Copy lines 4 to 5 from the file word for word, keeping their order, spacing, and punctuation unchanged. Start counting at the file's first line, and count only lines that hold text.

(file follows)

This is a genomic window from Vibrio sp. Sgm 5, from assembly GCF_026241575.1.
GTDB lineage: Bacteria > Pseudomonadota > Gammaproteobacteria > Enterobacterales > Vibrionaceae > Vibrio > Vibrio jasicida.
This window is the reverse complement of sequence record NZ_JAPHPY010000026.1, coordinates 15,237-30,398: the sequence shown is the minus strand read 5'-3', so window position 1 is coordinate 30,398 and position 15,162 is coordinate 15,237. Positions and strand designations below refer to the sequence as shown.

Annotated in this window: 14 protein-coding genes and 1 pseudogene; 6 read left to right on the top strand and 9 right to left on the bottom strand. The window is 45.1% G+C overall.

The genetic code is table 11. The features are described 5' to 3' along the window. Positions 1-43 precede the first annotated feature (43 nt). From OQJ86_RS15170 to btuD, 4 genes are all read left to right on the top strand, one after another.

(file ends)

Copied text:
Annotated in this window: 14 protein-coding genes and 1 pseudogene; 6 read left to right on the top strand and 9 right to left on the bottom strand. The window is 45.1% G+C overall.

The genetic code is table 11. The features are described 5' to 3' along the window. Positions 1-43 precede the first annotated feature (43 nt). From OQJ86_RS15170 to btuD, 4 genes are all read left to right on the top strand, one after another.